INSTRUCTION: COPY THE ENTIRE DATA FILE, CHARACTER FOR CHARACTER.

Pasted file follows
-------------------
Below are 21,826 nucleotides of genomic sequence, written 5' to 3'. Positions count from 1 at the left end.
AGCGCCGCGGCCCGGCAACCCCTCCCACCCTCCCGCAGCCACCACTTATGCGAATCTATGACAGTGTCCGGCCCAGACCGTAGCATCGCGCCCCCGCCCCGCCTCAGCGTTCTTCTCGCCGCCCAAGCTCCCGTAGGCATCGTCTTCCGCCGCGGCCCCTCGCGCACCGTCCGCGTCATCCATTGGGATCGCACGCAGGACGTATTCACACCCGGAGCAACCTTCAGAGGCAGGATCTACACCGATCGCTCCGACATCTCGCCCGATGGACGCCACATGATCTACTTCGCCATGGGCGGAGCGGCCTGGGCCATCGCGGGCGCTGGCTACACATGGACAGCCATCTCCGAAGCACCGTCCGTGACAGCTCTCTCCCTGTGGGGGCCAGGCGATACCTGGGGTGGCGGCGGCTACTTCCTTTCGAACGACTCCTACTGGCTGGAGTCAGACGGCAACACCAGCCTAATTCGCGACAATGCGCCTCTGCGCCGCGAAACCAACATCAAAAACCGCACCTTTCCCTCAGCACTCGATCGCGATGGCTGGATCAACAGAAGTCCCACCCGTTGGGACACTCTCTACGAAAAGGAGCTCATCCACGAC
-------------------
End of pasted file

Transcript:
Below are 21,826 nucleotides of genomic sequence, written 5' to 3'. Positions count from 1 at the left end.
AGCGCCGCGGCCCGGCAACCCCTCCCACCCTCCCGCAGCCACCACTTATGCGAATCTATGACAGTGTCCGGCCCAGACCGTAGCATCGCGCCCCCGCCCCGCCTCAGCGTTCTTCTCGCCGCCCAAGCTCCCGTAGGCATCGTCTTCCGCCGCGGCCCCTCGCGCACCGTCCGCGTCATCCATTGGGATCGCACGCAGGACGTATTCACACCCGGAGCAACCTTCAGAGGCAGGATCTACACCGATCGCTCCGACATCTCGCCCGATGGACGCCACATGATCTACTTCGCCATGGGCGGAGCGGCCTGGGCCATCGCGGGCGCTGGCTACACATGGACAGCCATCTCCGAAGCACCGTCCGTGACAGCTCTCTCCCTGTGGGGGCCAGGCGATACCTGGGGTGGCGGCGGCTACTTCCTTTCGAACGACTCCTACTGGCTGGAGTCAGACGGCAACACCAGCCTAATTCGCGACAATGCGCCTCTGCGCCGCGAAACCAACATCAAAAACCGCACCTTTCCCTCAGCACTCGATCGCGATGGCTGGATCAACAGAAGTCCCACCCGTTGGGACACTCTCTACGAAAAGGAGCTCATCCACGAC